Have you ever noticed how relaxing it can be to do a routine task, like folding laundry or washing the car? Your mind wanders as you go about a simple task. Maybe you have the TV or radio on while you’re doing this “mindless” activity, and without even trying, your focus goes to the program.
Do you find golf to be a tranquilizing activity? Do you enjoy relaxing with a good book? Maybe you like to decompress by knitting or needlepoint, or by surfing the web. How often have you fallen asleep to your favorite music? (And yes, if you’ve ever suffered from insomnia, you’ll know that successfully falling asleep can be a matter of focusing the mind on counting those sheep.)
Just what is it that all of these activities have in common? They are all potentially relaxing. But why? They all lure us into a state of trance, a kind of hypnosis – in simplest terms, a place of deep concentration.
“Concentratus Interruptus.” Now imagine that your concentration is repeatedly broken. Sometimes this break is induced by outside sources. Often it comes from within ourselves – we can be our own worst enemy when it comes to inhibiting our concentration. In either case, I’m sure you’ll agree these interruptions are anything but relaxing, and can be deeply irritating.
Concentration is relaxation. This is common knowledge, stated by many experts on effective performance of any kind, whether it be music, theatre, public speaking, sports, or what-have-you. And yet, it’s all too easy to overlook.
We might sometimes think of intense concentration as some sort of tense, stressful condition. We are confusing intense concentration with the kind of intense frustration we may feel when we’re unable to focus, but really need to.
It’s Only Natural. True concentration is the opposite of tension. It’s so natural, we usually don’t notice we’re actually doing it. As a personal example, I really enjoy typing, especially when I can establish a flow over a long period of several minutes. It is very hypnotic, relaxing, soothing. And I’m actually producing something, so there’s an extra note of gratification.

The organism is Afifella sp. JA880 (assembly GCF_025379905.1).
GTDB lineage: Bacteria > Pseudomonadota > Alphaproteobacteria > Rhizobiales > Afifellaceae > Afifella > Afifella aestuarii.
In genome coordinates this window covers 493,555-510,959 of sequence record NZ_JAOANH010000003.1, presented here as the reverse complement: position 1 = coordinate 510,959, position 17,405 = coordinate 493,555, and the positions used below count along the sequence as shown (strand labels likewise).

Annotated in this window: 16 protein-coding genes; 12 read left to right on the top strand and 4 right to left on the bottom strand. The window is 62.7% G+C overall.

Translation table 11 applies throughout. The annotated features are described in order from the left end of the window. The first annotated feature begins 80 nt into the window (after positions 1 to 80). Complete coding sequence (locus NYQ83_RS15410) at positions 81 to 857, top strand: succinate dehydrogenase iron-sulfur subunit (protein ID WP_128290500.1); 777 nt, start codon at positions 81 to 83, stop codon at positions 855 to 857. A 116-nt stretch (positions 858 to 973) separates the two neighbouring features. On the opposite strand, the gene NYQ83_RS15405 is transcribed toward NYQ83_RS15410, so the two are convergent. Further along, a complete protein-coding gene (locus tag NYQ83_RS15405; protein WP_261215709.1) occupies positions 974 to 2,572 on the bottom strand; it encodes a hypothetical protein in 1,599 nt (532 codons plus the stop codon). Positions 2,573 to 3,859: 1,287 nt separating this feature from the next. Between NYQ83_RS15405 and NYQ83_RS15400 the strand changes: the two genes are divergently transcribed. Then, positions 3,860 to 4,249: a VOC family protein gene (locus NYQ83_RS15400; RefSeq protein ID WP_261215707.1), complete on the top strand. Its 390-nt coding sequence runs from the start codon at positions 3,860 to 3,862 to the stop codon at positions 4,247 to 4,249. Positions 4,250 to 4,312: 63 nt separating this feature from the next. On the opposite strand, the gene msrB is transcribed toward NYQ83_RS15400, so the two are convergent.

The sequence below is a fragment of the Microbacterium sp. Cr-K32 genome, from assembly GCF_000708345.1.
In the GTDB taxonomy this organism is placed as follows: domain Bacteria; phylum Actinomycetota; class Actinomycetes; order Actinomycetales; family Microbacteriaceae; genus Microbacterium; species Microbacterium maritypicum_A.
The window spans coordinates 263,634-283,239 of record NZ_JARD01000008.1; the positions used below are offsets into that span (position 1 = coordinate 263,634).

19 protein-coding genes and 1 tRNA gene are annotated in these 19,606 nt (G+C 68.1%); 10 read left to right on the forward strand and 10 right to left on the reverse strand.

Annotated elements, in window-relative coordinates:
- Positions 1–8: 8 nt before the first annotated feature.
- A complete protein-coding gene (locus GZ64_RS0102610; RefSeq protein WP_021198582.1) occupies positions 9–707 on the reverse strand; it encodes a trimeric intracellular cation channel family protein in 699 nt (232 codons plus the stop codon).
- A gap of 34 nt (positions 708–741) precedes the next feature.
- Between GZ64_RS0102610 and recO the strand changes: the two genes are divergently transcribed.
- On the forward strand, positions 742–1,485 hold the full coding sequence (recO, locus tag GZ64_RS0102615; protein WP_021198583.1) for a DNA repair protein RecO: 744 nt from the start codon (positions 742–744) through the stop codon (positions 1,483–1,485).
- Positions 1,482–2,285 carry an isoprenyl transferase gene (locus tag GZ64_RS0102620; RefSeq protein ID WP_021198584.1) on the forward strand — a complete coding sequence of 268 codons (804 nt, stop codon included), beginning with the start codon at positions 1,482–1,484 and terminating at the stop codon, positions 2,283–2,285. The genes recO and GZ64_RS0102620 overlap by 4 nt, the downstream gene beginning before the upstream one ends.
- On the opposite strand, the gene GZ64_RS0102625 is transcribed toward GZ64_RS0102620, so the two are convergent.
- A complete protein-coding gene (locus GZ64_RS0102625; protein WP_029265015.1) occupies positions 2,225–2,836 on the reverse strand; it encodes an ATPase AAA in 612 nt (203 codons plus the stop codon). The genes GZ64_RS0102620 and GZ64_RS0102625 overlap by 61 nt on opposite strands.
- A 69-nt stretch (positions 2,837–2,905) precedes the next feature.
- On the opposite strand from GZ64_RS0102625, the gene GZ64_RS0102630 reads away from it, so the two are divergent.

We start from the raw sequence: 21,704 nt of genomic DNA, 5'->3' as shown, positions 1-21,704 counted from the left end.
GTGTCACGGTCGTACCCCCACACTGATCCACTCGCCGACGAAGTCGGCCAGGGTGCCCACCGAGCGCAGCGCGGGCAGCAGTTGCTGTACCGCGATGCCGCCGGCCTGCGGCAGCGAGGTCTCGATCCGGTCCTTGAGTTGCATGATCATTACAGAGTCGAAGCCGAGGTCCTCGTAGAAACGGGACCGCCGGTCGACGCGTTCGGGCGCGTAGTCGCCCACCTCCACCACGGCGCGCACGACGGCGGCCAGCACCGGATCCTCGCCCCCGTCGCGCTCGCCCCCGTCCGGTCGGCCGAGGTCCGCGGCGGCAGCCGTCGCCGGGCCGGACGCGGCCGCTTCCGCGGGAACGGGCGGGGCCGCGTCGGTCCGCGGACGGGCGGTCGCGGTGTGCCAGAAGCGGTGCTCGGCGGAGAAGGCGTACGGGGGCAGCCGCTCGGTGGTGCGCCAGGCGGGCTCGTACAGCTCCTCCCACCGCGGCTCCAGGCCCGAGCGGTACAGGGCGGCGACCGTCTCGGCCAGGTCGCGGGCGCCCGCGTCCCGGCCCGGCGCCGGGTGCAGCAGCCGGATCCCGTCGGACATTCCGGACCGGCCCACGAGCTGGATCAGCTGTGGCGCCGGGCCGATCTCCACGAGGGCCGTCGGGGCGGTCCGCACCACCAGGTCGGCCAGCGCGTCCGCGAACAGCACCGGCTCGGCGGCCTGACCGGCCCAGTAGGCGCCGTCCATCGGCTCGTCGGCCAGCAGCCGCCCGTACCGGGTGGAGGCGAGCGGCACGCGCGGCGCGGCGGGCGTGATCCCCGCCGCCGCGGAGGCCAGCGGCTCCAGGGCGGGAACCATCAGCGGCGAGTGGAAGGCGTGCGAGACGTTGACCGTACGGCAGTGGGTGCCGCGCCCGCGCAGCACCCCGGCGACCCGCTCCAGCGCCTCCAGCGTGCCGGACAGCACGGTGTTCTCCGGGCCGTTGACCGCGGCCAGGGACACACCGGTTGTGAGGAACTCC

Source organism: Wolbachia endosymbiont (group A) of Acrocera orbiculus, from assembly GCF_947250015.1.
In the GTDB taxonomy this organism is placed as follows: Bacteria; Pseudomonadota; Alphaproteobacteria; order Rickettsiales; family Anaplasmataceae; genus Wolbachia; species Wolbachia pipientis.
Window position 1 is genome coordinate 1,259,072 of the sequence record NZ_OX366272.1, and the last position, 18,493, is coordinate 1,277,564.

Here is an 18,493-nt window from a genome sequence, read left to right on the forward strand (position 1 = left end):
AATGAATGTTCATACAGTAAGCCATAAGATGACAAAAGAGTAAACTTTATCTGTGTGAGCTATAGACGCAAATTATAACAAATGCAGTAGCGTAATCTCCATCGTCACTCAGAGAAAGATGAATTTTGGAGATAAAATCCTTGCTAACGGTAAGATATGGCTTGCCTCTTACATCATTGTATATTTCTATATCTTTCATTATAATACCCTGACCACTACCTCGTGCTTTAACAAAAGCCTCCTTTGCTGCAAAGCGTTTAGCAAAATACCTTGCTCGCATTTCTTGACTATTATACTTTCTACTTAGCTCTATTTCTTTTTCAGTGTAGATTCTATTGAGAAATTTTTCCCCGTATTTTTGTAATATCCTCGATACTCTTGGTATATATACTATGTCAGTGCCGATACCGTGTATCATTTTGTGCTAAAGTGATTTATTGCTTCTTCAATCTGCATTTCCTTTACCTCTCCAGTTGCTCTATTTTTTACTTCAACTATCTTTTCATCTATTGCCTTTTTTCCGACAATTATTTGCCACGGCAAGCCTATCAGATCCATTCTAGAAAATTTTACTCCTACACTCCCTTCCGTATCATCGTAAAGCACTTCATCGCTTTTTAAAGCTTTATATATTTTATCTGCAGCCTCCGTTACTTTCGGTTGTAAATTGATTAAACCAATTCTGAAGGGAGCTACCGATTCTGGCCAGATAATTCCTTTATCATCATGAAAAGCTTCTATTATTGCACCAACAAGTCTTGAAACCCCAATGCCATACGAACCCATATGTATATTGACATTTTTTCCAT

The same goes with music. For those of us involved in choral singing, performing music is not only gratifying, it can be a remarkably effective way of unwinding. This is in part a result of the deep breathing required for singing – taking deep breaths is relaxing and cleanses our mind and body by reconnecting us with a steady oxygen flow. But it also has to do with the mental concentration required.
For effective choral singing, indeed for any sort of accomplished ensemble performance, concentration is key. That’s what it takes to really tune in to one another: to enter and cut off together, to blend our vowel color and our consonants, to feel each and every nuance of articulation, dynamics and tempo, to be at one with the music, and with one another. And when that chain of group concentration is broken or torn by even one person not fully participating in it, it can be frustrating for all concerned. But don’t let it get to you!
Concentration is Focused Attention. This means attention to what’s being requested of us during rehearsals, listening carefully to the conductor’s (hopefully clear and succinct) instructions, and then an equally sharp focus on carrying out those instructions in the music. But each and every individual has to do his/her part in this communal concentration – a chain is only as strong as its weakest link. And it takes practice.
There’s really no mystery about concentration – just focus your mind on the thing at hand. (And try not to be lured into that pitfall of stopping to notice how well you’re focusing, because that’s not focusing!)
In the context of singing, there are a whole set of specific things to concentrate on. It’s impossible of course to focus on too many elements all at once – that’s why we must learn and rehearse the music over time and build it into our minds and our bodies. Then the notes and rhythms and our coherent sense of form become second-nature, and we can focus in on energizing and selling the music to our audience.
Practice Makes Perfect. Once you get to know first-hand the synergistic magic that can happen when everyone is concentrating, the communal experience of effective music-making can be unforgettable, just as it can be in an effective team effort in sports. And the more we practice both individual and communal concentration, successfully tuning in to each aspect of the music, the easier and more second-nature it becomes. And the better our choir will sound.
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